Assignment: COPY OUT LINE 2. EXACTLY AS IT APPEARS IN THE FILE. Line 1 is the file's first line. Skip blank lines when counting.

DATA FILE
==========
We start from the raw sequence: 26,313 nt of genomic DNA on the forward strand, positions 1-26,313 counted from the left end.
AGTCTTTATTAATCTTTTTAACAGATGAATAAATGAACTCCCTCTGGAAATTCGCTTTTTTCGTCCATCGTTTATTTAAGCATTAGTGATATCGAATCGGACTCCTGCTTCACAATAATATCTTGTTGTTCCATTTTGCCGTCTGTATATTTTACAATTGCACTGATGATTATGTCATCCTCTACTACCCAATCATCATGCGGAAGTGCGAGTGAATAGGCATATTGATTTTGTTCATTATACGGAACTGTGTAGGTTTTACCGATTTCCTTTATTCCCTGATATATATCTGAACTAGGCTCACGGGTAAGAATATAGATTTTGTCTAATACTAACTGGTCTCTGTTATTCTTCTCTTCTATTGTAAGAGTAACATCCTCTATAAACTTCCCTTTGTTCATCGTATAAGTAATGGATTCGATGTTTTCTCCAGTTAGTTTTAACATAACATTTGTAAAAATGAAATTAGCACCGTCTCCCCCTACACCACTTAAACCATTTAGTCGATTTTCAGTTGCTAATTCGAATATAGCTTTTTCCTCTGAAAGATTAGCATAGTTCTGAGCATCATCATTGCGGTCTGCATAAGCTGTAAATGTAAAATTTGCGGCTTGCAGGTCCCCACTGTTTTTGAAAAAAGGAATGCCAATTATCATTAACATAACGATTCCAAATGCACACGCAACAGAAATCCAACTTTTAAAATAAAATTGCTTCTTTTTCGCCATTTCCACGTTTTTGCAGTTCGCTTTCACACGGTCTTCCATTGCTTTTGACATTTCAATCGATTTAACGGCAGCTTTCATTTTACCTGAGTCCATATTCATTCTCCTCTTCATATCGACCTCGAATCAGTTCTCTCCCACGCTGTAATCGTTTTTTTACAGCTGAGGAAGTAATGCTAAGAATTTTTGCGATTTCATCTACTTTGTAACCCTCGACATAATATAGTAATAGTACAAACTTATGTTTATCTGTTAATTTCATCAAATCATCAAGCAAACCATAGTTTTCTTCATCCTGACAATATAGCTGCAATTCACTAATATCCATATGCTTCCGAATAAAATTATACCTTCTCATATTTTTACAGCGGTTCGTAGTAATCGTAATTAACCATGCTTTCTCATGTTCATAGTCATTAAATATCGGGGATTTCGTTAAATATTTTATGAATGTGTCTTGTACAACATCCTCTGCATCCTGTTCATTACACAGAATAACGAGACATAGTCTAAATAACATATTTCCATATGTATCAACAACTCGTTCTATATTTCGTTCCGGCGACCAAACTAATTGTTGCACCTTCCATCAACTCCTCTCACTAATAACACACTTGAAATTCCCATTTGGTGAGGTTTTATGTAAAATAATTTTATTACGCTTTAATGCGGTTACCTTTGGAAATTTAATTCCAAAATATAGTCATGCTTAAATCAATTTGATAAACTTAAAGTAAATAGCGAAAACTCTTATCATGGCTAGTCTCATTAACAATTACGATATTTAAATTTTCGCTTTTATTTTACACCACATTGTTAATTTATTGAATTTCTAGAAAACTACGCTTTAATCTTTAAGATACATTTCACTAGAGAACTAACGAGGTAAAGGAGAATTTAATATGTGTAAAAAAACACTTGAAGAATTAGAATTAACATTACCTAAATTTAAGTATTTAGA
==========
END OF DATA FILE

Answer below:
AGTCTTTATTAATCTTTTTAACAGATGAATAAATGAACTCCCTCTGGAAATTCGCTTTTTTCGTCCATCGTTTATTTAAGCATTAGTGATATCGAATCGGACTCCTGCTTCACAATAATATCTTGTTGTTCCATTTTGCCGTCTGTATATTTTACAATTGCACTGATGATTATGTCATCCTCTACTACCCAATCATCATGCGGAAGTGCGAGTGAATAGGCATATTGATTTTGTTCATTATACGGAACTGTGTAGGTTTTACCGATTTCCTTTATTCCCTGATATATATCTGAACTAGGCTCACGGGTAAGAATATAGATTTTGTCTAATACTAACTGGTCTCTGTTATTCTTCTCTTCTATTGTAAGAGTAACATCCTCTATAAACTTCCCTTTGTTCATCGTATAAGTAATGGATTCGATGTTTTCTCCAGTTAGTTTTAACATAACATTTGTAAAAATGAAATTAGCACCGTCTCCCCCTACACCACTTAAACCATTTAGTCGATTTTCAGTTGCTAATTCGAATATAGCTTTTTCCTCTGAAAGATTAGCATAGTTCTGAGCATCATCATTGCGGTCTGCATAAGCTGTAAATGTAAAATTTGCGGCTTGCAGGTCCCCACTGTTTTTGAAAAAAGGAATGCCAATTATCATTAACATAACGATTCCAAATGCACACGCAACAGAAATCCAACTTTTAAAATAAAATTGCTTCTTTTTCGCCATTTCCACGTTTTTGCAGTTCGCTTTCACACGGTCTTCCATTGCTTTTGACATTTCAATCGATTTAACGGCAGCTTTCATTTTACCTGAGTCCATATTCATTCTCCTCTTCATATCGACCTCGAATCAGTTCTCTCCCACGCTGTAATCGTTTTTTTACAGCTGAGGAAGTAATGCTAAGAATTTTTGCGATTTCATCTACTTTGTAACCCTCGACATAATATAGTAATAGTACAAACTTATGTTTATCTGTTAATTTCATCAAATCATCAAGCAAACCATAGTTTTCTTCATCCTGACAATATAGCTGCAATTCACTAATATCCATATGCTTCCGAATAAAATTATACCTTCTCATATTTTTACAGCGGTTCGTAGTAATCGTAATTAACCATGCTTTCTCATGTTCATAGTCATTAAATATCGGGGATTTCGTTAAATATTTTATGAATGTGTCTTGTACAACATCCTCTGCATCCTGTTCATTACACAGAATAACGAGACATAGTCTAAATAACATATTTCCATATGTATCAACAACTCGTTCTATATTTCGTTCCGGCGACCAAACTAATTGTTGCACCTTCCATCAACTCCTCTCACTAATAACACACTTGAAATTCCCATTTGGTGAGGTTTTATGTAAAATAATTTTATTACGCTTTAATGCGGTTACCTTTGGAAATTTAATTCCAAAATATAGTCATGCTTAAATCAATTTGATAAACTTAAAGTAAATAGCGAAAACTCTTATCATGGCTAGTCTCATTAACAATTACGATATTTAAATTTTCGCTTTTATTTTACACCACATTGTTAATTTATTGAATTTCTAGAAAACTACGCTTTAATCTTTAAGATACATTTCACTAGAGAACTAACGAGGTAAAGGAGAATTTAATATGTGTAAAAAAACACTTGAAGAATTAGAATTAACATTACCTAAATTTAAGTATTTAGA